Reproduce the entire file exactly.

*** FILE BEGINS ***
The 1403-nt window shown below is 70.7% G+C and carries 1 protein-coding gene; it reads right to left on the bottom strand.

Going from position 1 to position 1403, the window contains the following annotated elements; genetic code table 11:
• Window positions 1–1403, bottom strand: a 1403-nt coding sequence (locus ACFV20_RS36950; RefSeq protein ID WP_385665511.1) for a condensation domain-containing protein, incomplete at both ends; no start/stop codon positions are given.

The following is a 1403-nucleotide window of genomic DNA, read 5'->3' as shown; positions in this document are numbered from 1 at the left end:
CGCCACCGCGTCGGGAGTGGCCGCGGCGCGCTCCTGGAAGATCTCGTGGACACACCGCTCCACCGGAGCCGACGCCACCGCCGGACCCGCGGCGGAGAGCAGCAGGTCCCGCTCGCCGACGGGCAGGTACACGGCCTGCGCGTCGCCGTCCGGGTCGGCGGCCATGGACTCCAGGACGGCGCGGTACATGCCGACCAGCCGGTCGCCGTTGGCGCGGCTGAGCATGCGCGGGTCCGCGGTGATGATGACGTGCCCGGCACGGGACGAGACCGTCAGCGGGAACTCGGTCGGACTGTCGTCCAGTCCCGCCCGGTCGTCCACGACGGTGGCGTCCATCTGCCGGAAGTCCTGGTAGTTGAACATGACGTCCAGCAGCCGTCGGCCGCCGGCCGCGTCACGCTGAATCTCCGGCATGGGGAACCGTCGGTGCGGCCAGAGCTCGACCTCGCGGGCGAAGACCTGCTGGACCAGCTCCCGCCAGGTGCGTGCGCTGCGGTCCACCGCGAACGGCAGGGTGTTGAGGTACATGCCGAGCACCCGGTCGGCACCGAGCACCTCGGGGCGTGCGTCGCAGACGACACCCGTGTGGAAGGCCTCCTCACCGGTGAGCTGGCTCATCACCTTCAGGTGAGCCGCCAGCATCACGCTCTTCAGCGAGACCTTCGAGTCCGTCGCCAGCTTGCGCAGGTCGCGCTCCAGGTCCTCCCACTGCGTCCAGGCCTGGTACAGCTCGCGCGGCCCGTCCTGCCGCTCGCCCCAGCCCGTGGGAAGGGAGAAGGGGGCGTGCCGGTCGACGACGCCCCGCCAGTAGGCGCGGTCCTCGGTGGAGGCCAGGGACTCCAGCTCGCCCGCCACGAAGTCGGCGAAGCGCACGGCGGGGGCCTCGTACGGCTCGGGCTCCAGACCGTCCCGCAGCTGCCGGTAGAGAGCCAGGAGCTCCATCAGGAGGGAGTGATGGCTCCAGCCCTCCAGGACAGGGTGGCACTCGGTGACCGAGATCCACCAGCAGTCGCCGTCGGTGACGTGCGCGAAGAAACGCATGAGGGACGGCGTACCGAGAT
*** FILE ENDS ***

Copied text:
The 1403-nt window shown below is 70.7% G+C and carries 1 protein-coding gene; it reads right to left on the bottom strand.

Going from position 1 to position 1403, the window contains the following annotated elements; genetic code table 11:
• Window positions 1–1403, bottom strand: a 1403-nt coding sequence (locus ACFV20_RS36950; RefSeq protein ID WP_385665511.1) for a condensation domain-containing protein, incomplete at both ends; no start/stop codon positions are given.

The following is a 1403-nucleotide window of genomic DNA, read 5'->3' as shown; positions in this document are numbered from 1 at the left end:
CGCCACCGCGTCGGGAGTGGCCGCGGCGCGCTCCTGGAAGATCTCGTGGACACACCGCTCCACCGGAGCCGACGCCACCGCCGGACCCGCGGCGGAGAGCAGCAGGTCCCGCTCGCCGACGGGCAGGTACACGGCCTGCGCGTCGCCGTCCGGGTCGGCGGCCATGGACTCCAGGACGGCGCGGTACATGCCGACCAGCCGGTCGCCGTTGGCGCGGCTGAGCATGCGCGGGTCCGCGGTGATGATGACGTGCCCGGCACGGGACGAGACCGTCAGCGGGAACTCGGTCGGACTGTCGTCCAGTCCCGCCCGGTCGTCCACGACGGTGGCGTCCATCTGCCGGAAGTCCTGGTAGTTGAACATGACGTCCAGCAGCCGTCGGCCGCCGGCCGCGTCACGCTGAATCTCCGGCATGGGGAACCGTCGGTGCGGCCAGAGCTCGACCTCGCGGGCGAAGACCTGCTGGACCAGCTCCCGCCAGGTGCGTGCGCTGCGGTCCACCGCGAACGGCAGGGTGTTGAGGTACATGCCGAGCACCCGGTCGGCACCGAGCACCTCGGGGCGTGCGTCGCAGACGACACCCGTGTGGAAGGCCTCCTCACCGGTGAGCTGGCTCATCACCTTCAGGTGAGCCGCCAGCATCACGCTCTTCAGCGAGACCTTCGAGTCCGTCGCCAGCTTGCGCAGGTCGCGCTCCAGGTCCTCCCACTGCGTCCAGGCCTGGTACAGCTCGCGCGGCCCGTCCTGCCGCTCGCCCCAGCCCGTGGGAAGGGAGAAGGGGGCGTGCCGGTCGACGACGCCCCGCCAGTAGGCGCGGTCCTCGGTGGAGGCCAGGGACTCCAGCTCGCCCGCCACGAAGTCGGCGAAGCGCACGGCGGGGGCCTCGTACGGCTCGGGCTCCAGACCGTCCCGCAGCTGCCGGTAGAGAGCCAGGAGCTCCATCAGGAGGGAGTGATGGCTCCAGCCCTCCAGGACAGGGTGGCACTCGGTGACCGAGATCCACCAGCAGTCGCCGTCGGTGACGTGCGCGAAGAAACGCATGAGGGACGGCGTACCGAGAT